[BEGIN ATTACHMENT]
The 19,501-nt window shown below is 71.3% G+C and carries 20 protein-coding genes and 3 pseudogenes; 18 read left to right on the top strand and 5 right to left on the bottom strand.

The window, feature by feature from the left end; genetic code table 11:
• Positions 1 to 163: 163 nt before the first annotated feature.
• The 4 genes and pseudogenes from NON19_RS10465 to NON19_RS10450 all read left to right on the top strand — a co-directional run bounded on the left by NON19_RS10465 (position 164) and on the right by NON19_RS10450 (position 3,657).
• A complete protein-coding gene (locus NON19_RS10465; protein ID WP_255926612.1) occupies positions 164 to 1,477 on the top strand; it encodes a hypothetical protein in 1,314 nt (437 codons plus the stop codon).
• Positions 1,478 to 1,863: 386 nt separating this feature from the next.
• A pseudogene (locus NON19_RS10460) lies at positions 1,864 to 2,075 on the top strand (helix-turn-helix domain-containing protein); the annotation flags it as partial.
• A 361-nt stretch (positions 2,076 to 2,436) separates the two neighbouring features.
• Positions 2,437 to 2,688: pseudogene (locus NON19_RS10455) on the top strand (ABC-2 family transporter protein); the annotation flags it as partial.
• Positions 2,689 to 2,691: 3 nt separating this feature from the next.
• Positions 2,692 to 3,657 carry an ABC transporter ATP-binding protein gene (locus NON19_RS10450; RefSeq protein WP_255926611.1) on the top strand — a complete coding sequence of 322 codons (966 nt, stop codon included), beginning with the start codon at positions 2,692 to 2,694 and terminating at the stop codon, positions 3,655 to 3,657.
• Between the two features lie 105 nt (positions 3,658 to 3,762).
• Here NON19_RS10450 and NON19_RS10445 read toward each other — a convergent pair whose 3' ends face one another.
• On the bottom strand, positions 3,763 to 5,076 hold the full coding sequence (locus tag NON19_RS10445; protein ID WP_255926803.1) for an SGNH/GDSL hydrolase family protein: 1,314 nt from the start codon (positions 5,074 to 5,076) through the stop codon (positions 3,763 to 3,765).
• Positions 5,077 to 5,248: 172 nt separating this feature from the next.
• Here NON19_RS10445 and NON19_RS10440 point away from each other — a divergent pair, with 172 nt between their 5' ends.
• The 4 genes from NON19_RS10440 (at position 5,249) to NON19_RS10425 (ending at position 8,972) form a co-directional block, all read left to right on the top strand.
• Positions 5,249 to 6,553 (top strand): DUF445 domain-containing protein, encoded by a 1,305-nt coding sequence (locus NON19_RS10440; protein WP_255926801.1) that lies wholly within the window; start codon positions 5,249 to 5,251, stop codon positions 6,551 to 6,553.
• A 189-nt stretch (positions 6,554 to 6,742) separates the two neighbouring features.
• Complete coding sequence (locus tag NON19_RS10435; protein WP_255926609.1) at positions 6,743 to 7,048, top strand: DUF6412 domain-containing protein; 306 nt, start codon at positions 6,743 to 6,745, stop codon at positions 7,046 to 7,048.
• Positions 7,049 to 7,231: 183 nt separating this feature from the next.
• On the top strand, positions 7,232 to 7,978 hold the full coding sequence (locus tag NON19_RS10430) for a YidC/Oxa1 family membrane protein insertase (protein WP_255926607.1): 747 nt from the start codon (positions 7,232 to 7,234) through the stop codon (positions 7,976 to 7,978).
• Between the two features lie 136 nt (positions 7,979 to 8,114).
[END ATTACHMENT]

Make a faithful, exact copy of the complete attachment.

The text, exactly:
The 19,501-nt window shown below is 71.3% G+C and carries 20 protein-coding genes and 3 pseudogenes; 18 read left to right on the top strand and 5 right to left on the bottom strand.

The window, feature by feature from the left end; genetic code table 11:
• Positions 1 to 163: 163 nt before the first annotated feature.
• The 4 genes and pseudogenes from NON19_RS10465 to NON19_RS10450 all read left to right on the top strand — a co-directional run bounded on the left by NON19_RS10465 (position 164) and on the right by NON19_RS10450 (position 3,657).
• A complete protein-coding gene (locus NON19_RS10465; protein ID WP_255926612.1) occupies positions 164 to 1,477 on the top strand; it encodes a hypothetical protein in 1,314 nt (437 codons plus the stop codon).
• Positions 1,478 to 1,863: 386 nt separating this feature from the next.
• A pseudogene (locus NON19_RS10460) lies at positions 1,864 to 2,075 on the top strand (helix-turn-helix domain-containing protein); the annotation flags it as partial.
• A 361-nt stretch (positions 2,076 to 2,436) separates the two neighbouring features.
• Positions 2,437 to 2,688: pseudogene (locus NON19_RS10455) on the top strand (ABC-2 family transporter protein); the annotation flags it as partial.
• Positions 2,689 to 2,691: 3 nt separating this feature from the next.
• Positions 2,692 to 3,657 carry an ABC transporter ATP-binding protein gene (locus NON19_RS10450; RefSeq protein WP_255926611.1) on the top strand — a complete coding sequence of 322 codons (966 nt, stop codon included), beginning with the start codon at positions 2,692 to 2,694 and terminating at the stop codon, positions 3,655 to 3,657.
• Between the two features lie 105 nt (positions 3,658 to 3,762).
• Here NON19_RS10450 and NON19_RS10445 read toward each other — a convergent pair whose 3' ends face one another.
• On the bottom strand, positions 3,763 to 5,076 hold the full coding sequence (locus tag NON19_RS10445; protein ID WP_255926803.1) for an SGNH/GDSL hydrolase family protein: 1,314 nt from the start codon (positions 5,074 to 5,076) through the stop codon (positions 3,763 to 3,765).
• Positions 5,077 to 5,248: 172 nt separating this feature from the next.
• Here NON19_RS10445 and NON19_RS10440 point away from each other — a divergent pair, with 172 nt between their 5' ends.
• The 4 genes from NON19_RS10440 (at position 5,249) to NON19_RS10425 (ending at position 8,972) form a co-directional block, all read left to right on the top strand.
• Positions 5,249 to 6,553 (top strand): DUF445 domain-containing protein, encoded by a 1,305-nt coding sequence (locus NON19_RS10440; protein WP_255926801.1) that lies wholly within the window; start codon positions 5,249 to 5,251, stop codon positions 6,551 to 6,553.
• A 189-nt stretch (positions 6,554 to 6,742) separates the two neighbouring features.
• Complete coding sequence (locus tag NON19_RS10435; protein WP_255926609.1) at positions 6,743 to 7,048, top strand: DUF6412 domain-containing protein; 306 nt, start codon at positions 6,743 to 6,745, stop codon at positions 7,046 to 7,048.
• Positions 7,049 to 7,231: 183 nt separating this feature from the next.
• On the top strand, positions 7,232 to 7,978 hold the full coding sequence (locus tag NON19_RS10430) for a YidC/Oxa1 family membrane protein insertase (protein WP_255926607.1): 747 nt from the start codon (positions 7,232 to 7,234) through the stop codon (positions 7,976 to 7,978).
• Between the two features lie 136 nt (positions 7,979 to 8,114).